ORGASM DURING SLEEP
It has always been well known that human beings are capable of experiencing sexual responses while they are asleep. In certain cultures and historical periods, however, people ascribed this capacity only to males. For example, the Bible tells us that, among the ancient Hebrews, a man who had an orgasm in his sleep was required to take a ritual bath for purification. His involuntary ejaculation of semen was called a "pollution" which made him "unclean" (Leviticus 15; Deuteronomy 23). There was no comparable requirement for women. Since women do not ejaculate anything, nobody paid any attention to their spontaneous orgasms. Indeed, until fairly recently the religious and medical authorities in our Judeo-Christian culture were used to discussing the entire matter only under the heading of "nocturnal pollution" or "nocturnal emission". It was not until around the middle of our century that Kinsey and his associates presented some reliable statistics as to the frequency of this type of sexual outlet. The figures showed that not only males, but also many females, have orgasms in their sleep (although the percentage of females is smaller). As a consequence, Kinsey no longer spoke of "nocturnal emissions", but of "nocturnal sex dreams". This was a term that could be applied to both sexes. However, it also covered cases where no orgasm was reached. In order to be more precise, other sex researchers therefore replaced Kinsey's term with "nocturnal orgasm" (i.e., orgasm during the night). Unfortunately, this now popular expression is very misleading, because in our culture most orgasms occur at night, including those reached by coitus. Sexual dreams, on the other hand, may very well occur during an afternoon nap, in which case they would have to be called "diurnal sex dreams" (i.e., sex dreams during the day). It seems then that "orgasm during sleep" is the simplest and most accurate term available.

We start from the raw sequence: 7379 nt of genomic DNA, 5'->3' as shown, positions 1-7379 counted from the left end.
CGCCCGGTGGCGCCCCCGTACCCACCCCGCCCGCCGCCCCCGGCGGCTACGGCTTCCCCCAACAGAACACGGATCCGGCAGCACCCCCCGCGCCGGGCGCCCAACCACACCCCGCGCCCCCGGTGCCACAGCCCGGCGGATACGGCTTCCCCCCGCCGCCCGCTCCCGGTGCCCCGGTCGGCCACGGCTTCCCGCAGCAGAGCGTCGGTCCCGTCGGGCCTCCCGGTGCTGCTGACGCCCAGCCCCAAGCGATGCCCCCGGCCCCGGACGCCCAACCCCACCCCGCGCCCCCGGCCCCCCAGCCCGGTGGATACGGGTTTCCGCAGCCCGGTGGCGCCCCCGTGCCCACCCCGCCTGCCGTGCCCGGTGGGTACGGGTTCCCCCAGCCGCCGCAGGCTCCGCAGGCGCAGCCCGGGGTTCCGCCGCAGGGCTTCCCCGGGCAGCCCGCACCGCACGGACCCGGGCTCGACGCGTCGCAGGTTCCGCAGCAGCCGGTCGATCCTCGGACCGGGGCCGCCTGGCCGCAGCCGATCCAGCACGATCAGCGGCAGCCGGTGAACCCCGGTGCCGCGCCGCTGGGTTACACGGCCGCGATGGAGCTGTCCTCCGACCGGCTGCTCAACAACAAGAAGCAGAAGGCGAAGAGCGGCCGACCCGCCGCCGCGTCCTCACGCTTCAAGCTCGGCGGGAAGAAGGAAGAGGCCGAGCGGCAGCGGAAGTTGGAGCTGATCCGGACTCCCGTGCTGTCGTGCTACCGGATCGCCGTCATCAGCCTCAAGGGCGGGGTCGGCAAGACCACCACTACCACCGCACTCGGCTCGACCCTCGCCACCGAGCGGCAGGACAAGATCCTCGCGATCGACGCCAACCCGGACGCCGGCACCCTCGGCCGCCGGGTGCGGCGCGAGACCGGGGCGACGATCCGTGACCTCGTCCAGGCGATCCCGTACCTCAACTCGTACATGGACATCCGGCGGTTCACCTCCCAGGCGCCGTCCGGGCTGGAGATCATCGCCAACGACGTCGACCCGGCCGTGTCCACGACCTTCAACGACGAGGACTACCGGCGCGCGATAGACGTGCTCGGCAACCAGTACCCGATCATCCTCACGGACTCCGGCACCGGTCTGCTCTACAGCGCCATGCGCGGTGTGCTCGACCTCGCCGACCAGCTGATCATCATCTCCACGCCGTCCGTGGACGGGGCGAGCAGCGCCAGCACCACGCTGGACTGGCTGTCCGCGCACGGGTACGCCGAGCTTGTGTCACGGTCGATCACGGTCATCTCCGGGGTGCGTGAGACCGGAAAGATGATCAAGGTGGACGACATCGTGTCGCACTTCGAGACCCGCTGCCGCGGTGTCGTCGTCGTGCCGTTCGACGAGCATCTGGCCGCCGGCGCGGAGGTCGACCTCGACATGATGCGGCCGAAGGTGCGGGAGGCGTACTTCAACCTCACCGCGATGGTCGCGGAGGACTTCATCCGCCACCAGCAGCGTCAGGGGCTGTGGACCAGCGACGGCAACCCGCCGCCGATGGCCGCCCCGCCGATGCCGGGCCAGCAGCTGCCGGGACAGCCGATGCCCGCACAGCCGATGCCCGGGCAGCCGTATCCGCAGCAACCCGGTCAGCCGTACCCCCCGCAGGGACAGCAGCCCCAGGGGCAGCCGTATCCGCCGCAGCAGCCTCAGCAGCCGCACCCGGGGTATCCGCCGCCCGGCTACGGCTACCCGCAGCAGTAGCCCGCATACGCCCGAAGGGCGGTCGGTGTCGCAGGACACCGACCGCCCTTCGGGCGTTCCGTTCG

Involuntary orgasms are almost always accompanied by sexual dreams, especially in males. These dreams may depict unusual and forbidden behavior, such as sexual intercourse with close relatives, children or animals, group sex, exhibitionism, and many other activities that the individual would never contemplate in his waking hours. However, during sleep our normal inhibitions and learned controls are much less effective, and many of our unconscious wishes may thus be acted out in a harmless, symbolic fashion. The lack of conscious restraints also accounts for another phenomenon: Many people (particularly women) reach orgasm much faster in their sleep than while they are awake.
Today, the religious and medical attitudes toward such experiences are generally very lenient. Some Christian churches have stopped being concerned about them at all, and the Catholic church considers them sinful only if they are somehow consciously planned, welcomed, or enjoyed. Certain psychiatrists once used to regard involuntary orgasms in women as symptoms of some neurotic disorder, but, in the meantime, this curious opinion has been completely discarded. Instead, there is now a widespread belief that orgasms during sleep are necessary and healthy, and that they can even provide a "natural" compensation for sexual abstinence. In other words, it is assumed that persons who do not engage in any conscious sexual activity will instead find sexual relief while asleep. This popular assumption seems to be false, however. For instance, according to Kinsey's findings, women who suddenly lost the opportunity for several coital orgasms per week had only a few more orgasms in their sleep per year. As a matter of fact, for some women the number of involuntary orgasms increased only when they also had more voluntary orgasms. In short, an orgasm during sleep is a possible natural function of the human body, but it is no substitute for conscious sexual activity.